In the end, Head was fit to play and a mooted switch with spearhead Mitchell Starc for the second test was decided against in light of a more pace-friendly pitch.
Cricket.com.au reports that despite his disappointment, Maxwell agreed with the decision to stick with two pacers.
"If it was the same pitch for both Tests, I probably would have played, but they obviously made a slightly better wicket and the selectors made the right call," Maxwell said.
"I was just genuinely disappointed. I just really wanted to play, but I loved being a part of it. I loved the thought of playing it (Test cricket) again."
In recent years, Maxwell has come to terms with his continuing non-selection, but he admits he dared to dream when recalled to the squad for the Sri Lanka Tests.
"I've tried not to get too excited or get my hopes up too much because I know, having been in that situation so many times and being on the wrong side of it, the ups and downs of selection and the 50-50 calls," he said.
"But I just allowed myself to get just a little bit too excited."
Nevertheless, the 34-year-old's inclusion in the squad represents a reconsidering not just of him personally, but of his style of batting. When he was last in the team, criticism of his proactive style against spin, in particular his use of reverse sweeps, was unrelenting. Then captain, Steve Smith, was reportedly at the forefront of the opposition.
Since his last match in Bangladesh in 2017, the reverse sweep has been well and truly embraced by the Australian team, with Usman Khawaja and Alex Carey, in particular, using it to great effect in both Pakistan and Sri Lanka. Maxwell couldn't help seeing the irony of this about-face.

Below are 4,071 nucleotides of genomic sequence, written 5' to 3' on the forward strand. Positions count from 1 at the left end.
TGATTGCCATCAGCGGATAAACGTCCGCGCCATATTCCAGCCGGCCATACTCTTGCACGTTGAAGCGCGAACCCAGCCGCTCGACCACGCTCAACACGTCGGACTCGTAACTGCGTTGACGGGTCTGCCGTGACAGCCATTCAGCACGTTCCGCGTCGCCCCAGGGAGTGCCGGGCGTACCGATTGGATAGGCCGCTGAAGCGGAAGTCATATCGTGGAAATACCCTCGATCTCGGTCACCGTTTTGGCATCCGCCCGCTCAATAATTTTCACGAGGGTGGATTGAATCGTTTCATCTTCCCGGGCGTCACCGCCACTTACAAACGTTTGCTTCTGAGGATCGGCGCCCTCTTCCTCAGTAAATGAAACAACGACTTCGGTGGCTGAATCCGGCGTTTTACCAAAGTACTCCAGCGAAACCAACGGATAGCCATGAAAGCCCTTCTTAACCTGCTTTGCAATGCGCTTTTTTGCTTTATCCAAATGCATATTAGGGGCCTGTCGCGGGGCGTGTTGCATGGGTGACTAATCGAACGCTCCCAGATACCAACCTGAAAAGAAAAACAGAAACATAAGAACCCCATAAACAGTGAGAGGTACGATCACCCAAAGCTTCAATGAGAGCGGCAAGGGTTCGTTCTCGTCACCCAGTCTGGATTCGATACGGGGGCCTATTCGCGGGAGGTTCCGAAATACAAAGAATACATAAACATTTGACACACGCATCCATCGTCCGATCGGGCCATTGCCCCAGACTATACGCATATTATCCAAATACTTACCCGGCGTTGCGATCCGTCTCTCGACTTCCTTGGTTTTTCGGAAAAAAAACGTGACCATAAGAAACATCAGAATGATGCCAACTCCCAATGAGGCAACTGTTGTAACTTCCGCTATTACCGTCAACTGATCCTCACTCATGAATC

"For so long, whenever I played a reverse sweep it was frowned upon, and now it's become a staple of Test cricket wherever you play in the world – everyone plays it, so it's like, where was this six years ago?"
"It would have been nice when I was playing (Tests) if people would have looked at me and gone, 'Oh, visionary'."
Letting bygones be bygones, Maxwell now feels the team has full confidence in his method of playing spin.
"Now it feels there's a bit more trust in what I bring to the team and with that brings consistency and better performances, so it's been nice to have that weight lifted off your shoulders a little bit."
"I love the training aspect of it, he told reporters, "I love working with the coaches and coming up with new types of tactics to deal with difficult spin bowling and balls exploding, and it was just so much fun."
Perhaps unsurprisingly, he doesn't see Shield cricket as a crucial element of this training.
"The selectors have talked about that (recent) subcontinent tour and the next one, and they just asked, 'What do you need to get ready, and would Shield cricket make a difference?" he recounted.
"I said, 'No, it won't,' because the conditions are just so different over there (in Asia) and it's certainly hard to prepare for spinning tracks in Australia during our first-class games."
So, while Australians may be unlikely to see Maxwell don the blue cap of Victoria anytime soon, they may see him add to his seven tests.